Par - What is it Good For?
Par, as defined in The USGA Handicap System, is the score that an expert player would be expected to make for a given hole. Par means expert play under ordinary weather conditions, allowing two strokes on the putting green. Par is not a significant factor in either the USGA Handicap System or USGA Course Rating System.
But what does it really mean?
I know it’s not a new song, but every time I get in conversations about Par and Course Rating, the song “War” by Edwin Starr comes to mind: (Here’s a link to the song on YouTube https://www.youtube.com/watch?v=dpWmlRNfLck)
War (Par?), huh, yeah
What is it good for
War (Par!), huh, yeah
What is it good for
Say it again, y'all
Here are the facts. Par is set by the USGA Handicap System. It is formulated using the shot length for the Scratch (0 Course Handicap) player. Par is different for Men and Women.
Please note that the chart says “GUIDELINES”. We do have some leeway. One of my favorite examples of an appropriate place to ignore the chart is the second hole at Orchard Hills Country Club. From the back tees, the hole measures 225 yards. That is clearly within the Men’s Par 3 guidelines. If you have ever played Orchard Hills, you know this is NOT a par three hole!
There is a 30 foot elevation gain for the first 170 yards. Then, the green is almost a 90 degree right turn. There are trees lining the right side of the fairway so there is no chance to cut the corner.
This 225 yard hole is a par 4. I have no doubt about that and will always support the USGA’s Yardage Guidelines.
I often have people asking why OGA has holes listed as one par when it is on the scorecard as a different par. There are several circumstances that come up on a regular basis; and the conversation always comes down to this statement:
“But our golfers/members can’t hit it that far.”
The USGA Course Rating System is based on two sets of people, Scratch and Bogey. Par is based on how far the Scratch player can hit the ball plus two strokes on the green. If your Course Handicap is over 0, you are less likely to get a par on a longer hole. That is where the USGA Handicap System comes in, awarding strokes based on Handicap Index.
On a 450 yard hole, the men’s par is a 4 (think 380 yards for a women’s par 4) unless there is something that forces the ball not to go the distance prescribed by the USGA. Is there a pond forcing a layup? Are there trees at a corner making it a dogleg? Is there bunkering that will cause a golfer to club down? Does the fairway rise so much from tee to green that the ball won’t get its normal roll?
All of the above situations might cause us to change the par on a hole. If this hole is difficult, but in the guidelines for a par 4, then it is a difficult par 4. Par does not change because the people who golf the course on a regular basis cannot reach the green in regulation. Par is computed automatically in the Course Rating System, unless one or more of the situations above exist.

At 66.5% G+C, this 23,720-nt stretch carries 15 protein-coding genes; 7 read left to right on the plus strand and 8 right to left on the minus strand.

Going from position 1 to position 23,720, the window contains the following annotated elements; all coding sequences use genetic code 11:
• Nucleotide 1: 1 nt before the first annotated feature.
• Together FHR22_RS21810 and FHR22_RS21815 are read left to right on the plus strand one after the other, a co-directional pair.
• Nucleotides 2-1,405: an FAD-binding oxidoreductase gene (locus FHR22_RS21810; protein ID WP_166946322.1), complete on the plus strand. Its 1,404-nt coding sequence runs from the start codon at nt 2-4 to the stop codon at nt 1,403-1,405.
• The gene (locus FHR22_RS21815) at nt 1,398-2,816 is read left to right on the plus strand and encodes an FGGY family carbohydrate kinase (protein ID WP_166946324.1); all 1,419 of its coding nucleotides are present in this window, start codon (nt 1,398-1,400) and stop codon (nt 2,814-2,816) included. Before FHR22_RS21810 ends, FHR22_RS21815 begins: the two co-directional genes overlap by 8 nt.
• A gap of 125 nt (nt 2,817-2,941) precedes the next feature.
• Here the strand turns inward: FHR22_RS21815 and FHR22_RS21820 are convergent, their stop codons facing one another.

As much as par is irrelevant in many situations, par does matter in establishing a standard and should be accurate. Here is USGA Handicap System, Decision 16/1:
Q: What may be done if par is not established in accordance with Section 16? For example, a club has designated a 330-yard hole without any unusual features as a par-5 for women. This designation is well outside the USGA guidelines. Must clubs using the USGA Handicap System establish par within the guidelines?
A: Yes. If notified in writing, the USGA will request the authorized golf association in the area to contact the club about changing par. If the golf association is unable to persuade the club to change par on the hole, the USGA will write to the club requesting the change.
What we need to get across is that Par, by itself, is irrelevant to the game. The traditional 72 par has nothing to do with how much a player enjoys their round. Par has nothing to do with shooting a round under/over/at your Handicap. If you are in a stroke play tournament, it is the number of strokes that you make at the ball (plus applicable penalties) that gives you a score. In order to win a tournament, you have to hit the ball fewer times than the other players. If you are in a match play tournament, you have to win more holes than your opponent does to win the match. Par in both cases is immaterial.
A Player’s Course Handicap is based on the Course Rating, Slope Rating and their Handicap Index. That Handicap has nothing to do with par. It does tell the golfer how many strokes that are to be taken off the total score to get to their Target Score. If you’d like to learn more about Target Score click here.
In Oregon, we have quite a few courses with sets of Tees that are par 72 for men and vary in length between 5300 – 7600 yards. Those Course Ratings range between 65.0 and 76.5. For Women, the par 72 Tees are 4200 – 6500 yards and between 64.5 and 77.7 for Course Ratings. Using par to compare any of these courses would not give a player any sense of course’s difficulty.
There are also several courses with par of 68 that have a Course Rating of over 70.0. A short course with a high Course Rating would indicate a fairly difficult course. A long course with a lower Rating would indicate a less difficult course.
Remember, par is not based on the ability of the person playing the hole. Par is based on how far the Scratch player hits under ordinary weather conditions. It has nothing to do with age, income, lessons or equipment. It also has nothing to do with how much you and your friends enjoy playing the course. Par has nothing to do with the care and maintenance of the course by the Superintendent and crew, or the sound of laughter, birds, or traffic.
Go out and enjoy the game. Par is just a number on a scorecard. OGA hopes it is the RIGHT number.
By Gretchen Yoder, Manager of Handicapping and Course Rating, email@example.com